The legendary actress Julia Caesar was born in 1885 in Stockholm. And yes, that was her real name – Julia Maria Vilhelmina Caesar.
From a young age, she became typecast in the roles she was given, and frequently played the opinionated but loveable, old woman – often in comedies. They could be a mother in law, a cook, a nosy neighbour or a housekeeper – but they were always a battleax who were outspoken and candid. They weren’t always two dimensional characters, however. In many cases, she depicted strong feminist views and railed against the patriarchy.
You might not have heard of Julia Caesar, but she was a very popular and prolific actor with a career that spanned over 60 decades. In fact, she holds the record for the Swedish actress who has appeared in most films – 136 of them. In addition to this, she played many classic theatre roles and performed in reviews and cabaret.
Julia Caesar was enormously loved and had a huge following – she was an institution in Swedish theatre and film. In the Stockholm park area of Tanto, where she frequently performed in the outdoor theatre, there is a street named after her.
She died in Stockholm in 1971, aged 86. Privately, she lived a discrete life together with opera singer Frida Falk. Although Frida died 23 years prior to Julia Caesar, they are buried together in Caesar’s family grave in the cemetery of Bromma Church.
Born 1937 in the small town of Hagfors, Monica Zetterlund was Sweden’s most prominent jazz singer throughout time. She was also a celebrated cabaret artist and actor.
She started her career as a teenager singing in her father’s band, and gradually gained fame touring in Sweden, Europe and the USA. She sung mostly in Swedish, but did release a few albums in English. The most famous album was Waltz for Debby that she recorded with the legendary Bill Evans Trio. As a singer, she was frequently compared to Ella Fitzgerald, Billie Holiday and Peggy Lee, and she performed with Quincy Jones and Louis Armstrong, amongst others.
As an actor, she participated in many popular theatre and cabaret productions and acted in many successful films. Her most famous role was in The Emigrants where she played an award-winning role of Ulrika, the fiercely independent village whore. A biographic film of her life, called Monica Z, was released in 2013 and is, in fact, one of the best Swedish films I’ve ever seen.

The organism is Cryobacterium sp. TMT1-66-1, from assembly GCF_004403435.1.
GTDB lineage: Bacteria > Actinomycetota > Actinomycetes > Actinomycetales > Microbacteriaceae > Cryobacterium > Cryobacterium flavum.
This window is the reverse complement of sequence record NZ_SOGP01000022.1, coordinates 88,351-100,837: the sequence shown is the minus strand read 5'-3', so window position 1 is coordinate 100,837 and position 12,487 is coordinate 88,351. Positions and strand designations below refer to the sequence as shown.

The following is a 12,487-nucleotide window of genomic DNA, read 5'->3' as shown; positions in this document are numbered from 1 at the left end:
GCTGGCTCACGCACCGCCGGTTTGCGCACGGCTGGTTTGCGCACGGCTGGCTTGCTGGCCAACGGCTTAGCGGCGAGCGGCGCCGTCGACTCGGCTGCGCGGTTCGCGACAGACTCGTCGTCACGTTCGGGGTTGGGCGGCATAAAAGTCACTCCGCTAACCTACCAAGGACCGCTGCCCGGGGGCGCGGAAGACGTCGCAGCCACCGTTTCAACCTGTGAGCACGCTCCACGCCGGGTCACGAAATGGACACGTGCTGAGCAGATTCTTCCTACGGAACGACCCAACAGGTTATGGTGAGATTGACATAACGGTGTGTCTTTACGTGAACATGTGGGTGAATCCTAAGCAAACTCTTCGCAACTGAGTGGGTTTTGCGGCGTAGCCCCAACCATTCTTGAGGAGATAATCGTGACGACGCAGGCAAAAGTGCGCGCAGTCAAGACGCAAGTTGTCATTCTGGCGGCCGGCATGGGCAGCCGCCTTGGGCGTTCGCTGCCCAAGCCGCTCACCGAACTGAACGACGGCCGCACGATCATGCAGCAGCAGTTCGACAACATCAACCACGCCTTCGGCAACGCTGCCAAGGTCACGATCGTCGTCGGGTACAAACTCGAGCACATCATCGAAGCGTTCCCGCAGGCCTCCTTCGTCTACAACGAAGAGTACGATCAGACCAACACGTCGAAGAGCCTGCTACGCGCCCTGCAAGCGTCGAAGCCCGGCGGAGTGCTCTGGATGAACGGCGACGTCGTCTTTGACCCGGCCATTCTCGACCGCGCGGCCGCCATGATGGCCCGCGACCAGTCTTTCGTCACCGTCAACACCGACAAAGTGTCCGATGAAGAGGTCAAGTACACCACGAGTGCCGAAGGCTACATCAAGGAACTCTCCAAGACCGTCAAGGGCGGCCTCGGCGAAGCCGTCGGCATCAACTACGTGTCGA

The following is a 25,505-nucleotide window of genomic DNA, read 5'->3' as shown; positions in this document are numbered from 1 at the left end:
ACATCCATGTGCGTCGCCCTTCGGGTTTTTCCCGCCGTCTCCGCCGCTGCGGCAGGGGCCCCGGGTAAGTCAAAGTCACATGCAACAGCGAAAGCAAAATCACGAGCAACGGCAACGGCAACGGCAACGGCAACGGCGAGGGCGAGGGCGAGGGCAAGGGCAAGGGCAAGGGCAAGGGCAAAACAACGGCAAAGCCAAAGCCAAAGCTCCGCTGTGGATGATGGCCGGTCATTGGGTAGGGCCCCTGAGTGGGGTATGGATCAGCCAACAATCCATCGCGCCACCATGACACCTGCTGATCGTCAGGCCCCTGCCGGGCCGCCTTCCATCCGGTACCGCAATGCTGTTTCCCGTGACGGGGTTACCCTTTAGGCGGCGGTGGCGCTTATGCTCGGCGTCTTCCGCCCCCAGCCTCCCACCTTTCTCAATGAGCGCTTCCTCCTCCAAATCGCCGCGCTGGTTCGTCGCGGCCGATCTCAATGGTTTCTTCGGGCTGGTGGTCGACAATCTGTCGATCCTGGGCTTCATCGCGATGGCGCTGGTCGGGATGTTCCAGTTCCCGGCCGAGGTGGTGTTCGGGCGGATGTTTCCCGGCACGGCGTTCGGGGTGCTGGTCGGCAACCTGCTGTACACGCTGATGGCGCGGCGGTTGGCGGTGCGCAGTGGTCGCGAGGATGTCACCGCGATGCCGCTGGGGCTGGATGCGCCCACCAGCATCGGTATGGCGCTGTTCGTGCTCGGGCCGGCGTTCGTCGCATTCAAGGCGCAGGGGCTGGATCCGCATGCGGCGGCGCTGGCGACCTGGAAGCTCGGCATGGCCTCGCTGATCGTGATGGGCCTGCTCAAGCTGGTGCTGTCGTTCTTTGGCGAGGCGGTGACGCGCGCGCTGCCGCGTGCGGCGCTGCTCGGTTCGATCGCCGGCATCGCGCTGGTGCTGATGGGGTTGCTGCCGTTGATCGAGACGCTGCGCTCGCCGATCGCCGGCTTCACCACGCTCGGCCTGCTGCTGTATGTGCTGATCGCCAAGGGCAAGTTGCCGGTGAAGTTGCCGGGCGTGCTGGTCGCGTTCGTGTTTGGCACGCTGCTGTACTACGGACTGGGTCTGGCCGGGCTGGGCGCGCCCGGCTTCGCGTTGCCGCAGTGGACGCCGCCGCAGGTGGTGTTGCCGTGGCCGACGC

Throughout her life, she was plagued with severe back pain and developed scoliosis. She walked with a cane and often sat down on stage, and towards the end of her life she was in a wheelchair. She died tragically in 2005 in a fire in her apartment in Stockholm, caused by her smoking in bed.
In Stockholm, there is a park near her home called Monica Zetterlund’s Park. Here there is a sound installation, where you can sit on a bench and listen to her sultry tones.
One of the most influential film directors of all time, Ingmar Bergman was born in 1918 in Uppsala, Sweden. He directed over 60 films, such as the classics ‘The Seventh Seal’, ‘Persona’, ‘Smiles of a Summer Night’, ‘Scenes from a Marriage’ and ‘Wild Strawberries’.
His films were often experimental and very dark, melancholy and miserable and many of them required patience to watch. He was nominated numerous times for an Oscar and won three times for Best Foreign Language film – ‘The Virgin Spring’, ‘Through a Glass Darkly’ and ‘Fanny and Alexander’.
He developed a legendary company of actors whom he frequently worked with, including great names such as Bibi Andersson, Max von Sydow, Liv Ullmann and Harriet Andersson.
Ingmar Bergman lived a stormy life and was notoriously hard to work and live with. He was frequently accused of being overbearing and misogynistic. Married five times, and with many other romantic connections, he fathered nine children, one of whom is the prominent Norwegian writer Linn Ullmann.
Bergman died in 2007 aged 89 in his home on the small Baltic island of Fårö, where he is buried. On Fårö today, there is a cultural center called the Bergman Center that focuses on his life and artistic achievements. Every year, they host the five-day long Bergman Week filled with film, discussions, drama, music and lectures.